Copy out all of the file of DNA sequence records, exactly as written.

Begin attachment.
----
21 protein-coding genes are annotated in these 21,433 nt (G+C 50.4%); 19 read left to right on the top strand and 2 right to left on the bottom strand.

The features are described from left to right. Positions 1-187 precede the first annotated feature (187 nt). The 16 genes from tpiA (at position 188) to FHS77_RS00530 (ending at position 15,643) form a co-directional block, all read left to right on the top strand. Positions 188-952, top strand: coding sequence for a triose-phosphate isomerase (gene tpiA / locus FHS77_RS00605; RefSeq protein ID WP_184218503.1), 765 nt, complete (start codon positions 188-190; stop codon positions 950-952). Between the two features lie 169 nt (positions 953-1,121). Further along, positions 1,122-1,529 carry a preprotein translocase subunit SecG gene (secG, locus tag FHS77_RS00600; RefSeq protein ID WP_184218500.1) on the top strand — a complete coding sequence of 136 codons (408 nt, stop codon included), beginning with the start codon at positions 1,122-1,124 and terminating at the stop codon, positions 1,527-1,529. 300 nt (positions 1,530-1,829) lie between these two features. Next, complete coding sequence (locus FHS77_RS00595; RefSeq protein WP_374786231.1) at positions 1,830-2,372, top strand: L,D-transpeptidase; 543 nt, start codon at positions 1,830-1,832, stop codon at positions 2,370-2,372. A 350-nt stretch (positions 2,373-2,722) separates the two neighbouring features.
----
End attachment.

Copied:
21 protein-coding genes are annotated in these 21,433 nt (G+C 50.4%); 19 read left to right on the top strand and 2 right to left on the bottom strand.

The features are described from left to right. Positions 1-187 precede the first annotated feature (187 nt). The 16 genes from tpiA (at position 188) to FHS77_RS00530 (ending at position 15,643) form a co-directional block, all read left to right on the top strand. Positions 188-952, top strand: coding sequence for a triose-phosphate isomerase (gene tpiA / locus FHS77_RS00605; RefSeq protein ID WP_184218503.1), 765 nt, complete (start codon positions 188-190; stop codon positions 950-952). Between the two features lie 169 nt (positions 953-1,121). Further along, positions 1,122-1,529 carry a preprotein translocase subunit SecG gene (secG, locus tag FHS77_RS00600; RefSeq protein ID WP_184218500.1) on the top strand — a complete coding sequence of 136 codons (408 nt, stop codon included), beginning with the start codon at positions 1,122-1,124 and terminating at the stop codon, positions 1,527-1,529. 300 nt (positions 1,530-1,829) lie between these two features. Next, complete coding sequence (locus FHS77_RS00595; RefSeq protein WP_374786231.1) at positions 1,830-2,372, top strand: L,D-transpeptidase; 543 nt, start codon at positions 1,830-1,832, stop codon at positions 2,370-2,372. A 350-nt stretch (positions 2,373-2,722) separates the two neighbouring features.